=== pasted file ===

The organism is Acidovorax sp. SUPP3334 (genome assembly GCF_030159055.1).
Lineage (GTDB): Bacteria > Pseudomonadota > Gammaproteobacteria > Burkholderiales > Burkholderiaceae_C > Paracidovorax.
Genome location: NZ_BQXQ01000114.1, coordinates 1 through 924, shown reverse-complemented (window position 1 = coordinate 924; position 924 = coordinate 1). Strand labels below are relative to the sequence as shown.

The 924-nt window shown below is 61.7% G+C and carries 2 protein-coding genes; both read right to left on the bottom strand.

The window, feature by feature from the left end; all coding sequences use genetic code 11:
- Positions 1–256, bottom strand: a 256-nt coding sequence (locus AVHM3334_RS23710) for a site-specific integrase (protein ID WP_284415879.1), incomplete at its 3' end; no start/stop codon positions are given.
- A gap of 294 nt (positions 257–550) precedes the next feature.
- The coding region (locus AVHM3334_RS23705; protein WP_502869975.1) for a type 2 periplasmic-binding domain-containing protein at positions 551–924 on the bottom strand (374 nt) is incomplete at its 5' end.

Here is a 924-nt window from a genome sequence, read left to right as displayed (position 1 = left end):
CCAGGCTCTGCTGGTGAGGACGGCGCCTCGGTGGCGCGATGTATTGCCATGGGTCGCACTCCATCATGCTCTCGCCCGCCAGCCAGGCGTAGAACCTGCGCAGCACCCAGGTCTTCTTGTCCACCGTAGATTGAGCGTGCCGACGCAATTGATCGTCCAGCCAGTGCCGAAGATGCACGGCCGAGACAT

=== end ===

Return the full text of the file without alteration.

The organism is Acidovorax sp. SUPP3334 (genome assembly GCF_030159055.1).
Lineage (GTDB): Bacteria > Pseudomonadota > Gammaproteobacteria > Burkholderiales > Burkholderiaceae_C > Paracidovorax.
Genome location: NZ_BQXQ01000114.1, coordinates 1 through 924, shown reverse-complemented (window position 1 = coordinate 924; position 924 = coordinate 1). Strand labels below are relative to the sequence as shown.

The 924-nt window shown below is 61.7% G+C and carries 2 protein-coding genes; both read right to left on the bottom strand.

The window, feature by feature from the left end; all coding sequences use genetic code 11:
- Positions 1–256, bottom strand: a 256-nt coding sequence (locus AVHM3334_RS23710) for a site-specific integrase (protein ID WP_284415879.1), incomplete at its 3' end; no start/stop codon positions are given.
- A gap of 294 nt (positions 257–550) precedes the next feature.
- The coding region (locus AVHM3334_RS23705; protein WP_502869975.1) for a type 2 periplasmic-binding domain-containing protein at positions 551–924 on the bottom strand (374 nt) is incomplete at its 5' end.

Here is a 924-nt window from a genome sequence, read left to right as displayed (position 1 = left end):
CCAGGCTCTGCTGGTGAGGACGGCGCCTCGGTGGCGCGATGTATTGCCATGGGTCGCACTCCATCATGCTCTCGCCCGCCAGCCAGGCGTAGAACCTGCGCAGCACCCAGGTCTTCTTGTCCACCGTAGATTGAGCGTGCCGACGCAATTGATCGTCCAGCCAGTGCCGAAGATGCACGGCCGAGACAT